Fighting Experiences: Tilly-sur-Seulles, Villers Bocage and Operation Goodwood
Before the landings Montgomery said that he wanted two armoured brigades to advance inland to disrupt the enemy’s build-up beyond Caen and Villers Bocage. They were not to seize ground but to enable the assault divisions to stake out a deep bridgehead. He described them as ‘cracking about’. That was not what the first armour ashore did. The 8th brigade in XXX Corps came ashore on D-day. On D + 1 it made for Villers Bocage but ran into Panzer Lehr holding Tilly-sur-Seulles. Thereafter it supported 50th Division’s slow advance in that sector. 27th, delayed by traffic congestion and fighting behind Sword beach in the I Corps sector, never started to fulfil Montgomery’s idea. It supported the 3rd Division, which was responsible for taking Caen. But 3rd landed on a narrow, one-brigade front west of Ouistreham and the congestion that delayed 27th Brigade prevented an armoured and infantry attack on Caen developing. 3rd Divisional commander was over-sensitive about his flanks and never drove his brigades forward. In fact, neither armoured brigade was trained to ‘crack about’ in the enemy rear, but to support infantry. In the circumstances that was the role to which both brigades were committed.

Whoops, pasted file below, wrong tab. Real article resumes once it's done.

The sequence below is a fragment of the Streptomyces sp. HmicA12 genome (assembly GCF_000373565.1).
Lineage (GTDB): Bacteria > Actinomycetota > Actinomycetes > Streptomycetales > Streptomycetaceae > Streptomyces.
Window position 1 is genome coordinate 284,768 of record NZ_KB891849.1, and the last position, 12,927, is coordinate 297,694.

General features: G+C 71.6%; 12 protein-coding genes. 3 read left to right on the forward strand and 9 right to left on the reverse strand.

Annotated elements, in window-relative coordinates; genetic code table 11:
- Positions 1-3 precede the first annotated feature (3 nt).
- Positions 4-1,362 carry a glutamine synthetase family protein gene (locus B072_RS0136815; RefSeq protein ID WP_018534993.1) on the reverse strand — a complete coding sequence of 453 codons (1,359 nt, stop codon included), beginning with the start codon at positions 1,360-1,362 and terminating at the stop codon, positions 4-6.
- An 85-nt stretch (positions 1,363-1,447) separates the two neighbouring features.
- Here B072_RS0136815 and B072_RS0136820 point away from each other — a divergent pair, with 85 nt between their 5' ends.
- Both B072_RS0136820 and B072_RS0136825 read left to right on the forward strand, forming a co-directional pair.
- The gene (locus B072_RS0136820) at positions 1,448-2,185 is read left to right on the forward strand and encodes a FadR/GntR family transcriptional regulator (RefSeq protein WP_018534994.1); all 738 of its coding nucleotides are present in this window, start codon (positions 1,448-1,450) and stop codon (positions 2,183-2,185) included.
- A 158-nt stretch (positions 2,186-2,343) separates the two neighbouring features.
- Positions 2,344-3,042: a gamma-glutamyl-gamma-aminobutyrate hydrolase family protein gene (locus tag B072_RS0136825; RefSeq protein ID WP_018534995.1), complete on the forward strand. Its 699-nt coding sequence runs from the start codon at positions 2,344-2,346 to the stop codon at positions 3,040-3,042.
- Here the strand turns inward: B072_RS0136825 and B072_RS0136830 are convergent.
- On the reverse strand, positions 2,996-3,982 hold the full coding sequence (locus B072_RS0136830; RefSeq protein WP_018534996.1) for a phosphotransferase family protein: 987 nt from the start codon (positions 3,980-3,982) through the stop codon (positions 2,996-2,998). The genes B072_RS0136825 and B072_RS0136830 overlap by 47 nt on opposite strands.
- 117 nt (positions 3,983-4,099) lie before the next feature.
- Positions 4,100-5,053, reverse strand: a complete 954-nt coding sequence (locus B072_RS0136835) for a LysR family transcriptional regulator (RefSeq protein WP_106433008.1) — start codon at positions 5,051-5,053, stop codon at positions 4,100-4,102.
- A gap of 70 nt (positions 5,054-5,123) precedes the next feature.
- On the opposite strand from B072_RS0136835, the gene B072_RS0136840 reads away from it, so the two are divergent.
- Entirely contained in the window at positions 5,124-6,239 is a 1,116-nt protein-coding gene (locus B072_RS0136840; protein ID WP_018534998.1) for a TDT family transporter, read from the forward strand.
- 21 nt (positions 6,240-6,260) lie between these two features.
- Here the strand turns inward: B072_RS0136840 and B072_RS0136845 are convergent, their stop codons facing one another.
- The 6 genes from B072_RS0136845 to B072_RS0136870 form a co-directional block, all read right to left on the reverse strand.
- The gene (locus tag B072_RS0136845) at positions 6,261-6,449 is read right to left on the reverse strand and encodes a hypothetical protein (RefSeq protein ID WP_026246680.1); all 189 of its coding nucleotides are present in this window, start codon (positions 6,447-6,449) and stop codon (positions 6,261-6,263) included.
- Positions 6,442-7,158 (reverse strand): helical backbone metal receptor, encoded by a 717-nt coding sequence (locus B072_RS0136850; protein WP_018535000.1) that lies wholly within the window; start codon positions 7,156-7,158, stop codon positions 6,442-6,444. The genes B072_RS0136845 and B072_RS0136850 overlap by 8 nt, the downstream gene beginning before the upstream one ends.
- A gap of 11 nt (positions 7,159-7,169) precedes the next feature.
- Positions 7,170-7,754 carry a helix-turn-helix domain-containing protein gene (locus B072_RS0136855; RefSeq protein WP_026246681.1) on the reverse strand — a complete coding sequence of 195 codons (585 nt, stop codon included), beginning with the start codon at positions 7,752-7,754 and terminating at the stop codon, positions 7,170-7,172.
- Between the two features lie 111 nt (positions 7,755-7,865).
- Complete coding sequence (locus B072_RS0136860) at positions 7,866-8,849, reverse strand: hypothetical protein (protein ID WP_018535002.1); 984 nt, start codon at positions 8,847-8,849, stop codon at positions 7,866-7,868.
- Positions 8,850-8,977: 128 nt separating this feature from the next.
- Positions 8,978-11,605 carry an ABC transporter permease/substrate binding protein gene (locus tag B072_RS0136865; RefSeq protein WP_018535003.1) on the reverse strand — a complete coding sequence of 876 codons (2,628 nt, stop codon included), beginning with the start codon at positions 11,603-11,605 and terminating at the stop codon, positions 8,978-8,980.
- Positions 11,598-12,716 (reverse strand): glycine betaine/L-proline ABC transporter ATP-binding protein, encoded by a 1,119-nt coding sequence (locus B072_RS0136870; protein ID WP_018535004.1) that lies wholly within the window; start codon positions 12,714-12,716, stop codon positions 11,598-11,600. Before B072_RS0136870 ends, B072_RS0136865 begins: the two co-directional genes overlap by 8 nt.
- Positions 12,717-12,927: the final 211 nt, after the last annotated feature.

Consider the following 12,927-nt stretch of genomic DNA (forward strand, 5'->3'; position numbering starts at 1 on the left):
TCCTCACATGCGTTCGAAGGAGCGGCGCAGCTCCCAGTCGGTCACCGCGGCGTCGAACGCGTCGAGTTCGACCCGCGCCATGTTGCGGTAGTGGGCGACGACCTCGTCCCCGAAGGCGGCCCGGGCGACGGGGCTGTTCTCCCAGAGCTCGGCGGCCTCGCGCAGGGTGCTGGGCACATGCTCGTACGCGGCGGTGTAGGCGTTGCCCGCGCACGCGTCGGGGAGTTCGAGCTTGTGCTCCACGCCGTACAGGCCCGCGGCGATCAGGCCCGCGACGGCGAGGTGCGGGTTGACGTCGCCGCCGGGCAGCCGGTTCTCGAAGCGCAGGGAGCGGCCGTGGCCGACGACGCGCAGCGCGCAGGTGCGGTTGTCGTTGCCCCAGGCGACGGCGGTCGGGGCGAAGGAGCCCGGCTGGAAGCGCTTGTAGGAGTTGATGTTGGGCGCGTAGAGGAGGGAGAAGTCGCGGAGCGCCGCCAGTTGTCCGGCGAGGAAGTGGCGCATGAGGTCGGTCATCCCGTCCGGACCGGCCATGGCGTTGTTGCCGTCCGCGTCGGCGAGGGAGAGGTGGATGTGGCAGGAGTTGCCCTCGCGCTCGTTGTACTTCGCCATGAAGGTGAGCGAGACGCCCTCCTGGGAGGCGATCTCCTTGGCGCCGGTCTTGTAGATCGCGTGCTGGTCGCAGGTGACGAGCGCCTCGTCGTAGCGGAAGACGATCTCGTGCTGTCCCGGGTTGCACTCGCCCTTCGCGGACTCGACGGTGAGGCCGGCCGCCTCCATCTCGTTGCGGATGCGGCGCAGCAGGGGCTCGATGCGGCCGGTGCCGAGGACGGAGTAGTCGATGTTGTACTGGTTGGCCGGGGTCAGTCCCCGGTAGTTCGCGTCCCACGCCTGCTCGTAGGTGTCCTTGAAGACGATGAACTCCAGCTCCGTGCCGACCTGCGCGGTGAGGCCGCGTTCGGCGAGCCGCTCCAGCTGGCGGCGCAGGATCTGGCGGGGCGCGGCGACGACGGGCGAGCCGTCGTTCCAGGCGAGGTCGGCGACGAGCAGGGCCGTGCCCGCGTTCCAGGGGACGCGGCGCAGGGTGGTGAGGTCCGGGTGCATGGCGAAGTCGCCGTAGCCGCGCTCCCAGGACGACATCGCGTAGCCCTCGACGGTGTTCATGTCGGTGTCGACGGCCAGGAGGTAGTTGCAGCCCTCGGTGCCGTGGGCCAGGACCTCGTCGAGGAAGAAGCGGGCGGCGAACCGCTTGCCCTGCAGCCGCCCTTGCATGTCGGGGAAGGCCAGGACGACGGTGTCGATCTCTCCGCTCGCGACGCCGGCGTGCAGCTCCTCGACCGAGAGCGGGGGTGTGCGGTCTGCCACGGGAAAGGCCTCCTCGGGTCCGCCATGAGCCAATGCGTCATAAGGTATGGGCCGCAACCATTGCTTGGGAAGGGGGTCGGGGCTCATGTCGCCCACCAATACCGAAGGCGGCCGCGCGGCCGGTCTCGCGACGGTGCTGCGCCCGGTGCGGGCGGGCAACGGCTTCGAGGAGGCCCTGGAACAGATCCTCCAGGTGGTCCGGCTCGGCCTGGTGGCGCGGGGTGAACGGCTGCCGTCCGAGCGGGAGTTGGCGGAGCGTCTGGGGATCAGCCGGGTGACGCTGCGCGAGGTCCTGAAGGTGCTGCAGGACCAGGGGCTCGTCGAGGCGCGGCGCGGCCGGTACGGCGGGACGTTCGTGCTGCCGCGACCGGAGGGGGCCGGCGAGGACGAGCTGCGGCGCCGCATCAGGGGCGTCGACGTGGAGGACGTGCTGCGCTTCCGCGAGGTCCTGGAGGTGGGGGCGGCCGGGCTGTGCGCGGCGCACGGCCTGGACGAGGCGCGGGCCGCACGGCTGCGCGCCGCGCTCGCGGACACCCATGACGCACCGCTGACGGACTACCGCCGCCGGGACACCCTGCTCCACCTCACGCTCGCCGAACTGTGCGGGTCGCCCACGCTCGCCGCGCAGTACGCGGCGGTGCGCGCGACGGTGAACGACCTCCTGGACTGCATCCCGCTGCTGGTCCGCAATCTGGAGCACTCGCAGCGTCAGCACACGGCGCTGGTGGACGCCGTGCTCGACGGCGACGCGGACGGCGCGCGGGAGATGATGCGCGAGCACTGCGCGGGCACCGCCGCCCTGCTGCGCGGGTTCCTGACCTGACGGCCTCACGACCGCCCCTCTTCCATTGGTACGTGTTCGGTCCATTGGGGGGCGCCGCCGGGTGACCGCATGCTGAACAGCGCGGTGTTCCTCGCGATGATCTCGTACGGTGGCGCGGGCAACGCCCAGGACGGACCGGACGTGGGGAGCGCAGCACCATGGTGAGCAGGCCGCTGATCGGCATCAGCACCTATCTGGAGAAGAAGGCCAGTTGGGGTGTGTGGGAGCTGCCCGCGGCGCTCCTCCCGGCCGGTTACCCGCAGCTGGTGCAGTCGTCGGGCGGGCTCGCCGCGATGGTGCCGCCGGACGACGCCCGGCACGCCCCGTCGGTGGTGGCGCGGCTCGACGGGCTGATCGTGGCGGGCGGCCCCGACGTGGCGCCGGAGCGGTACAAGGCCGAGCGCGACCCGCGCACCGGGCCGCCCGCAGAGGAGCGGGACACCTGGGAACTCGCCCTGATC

KeywordsWestern Desert West Flank Fighting Experience Heavy Casualty Fire Plan
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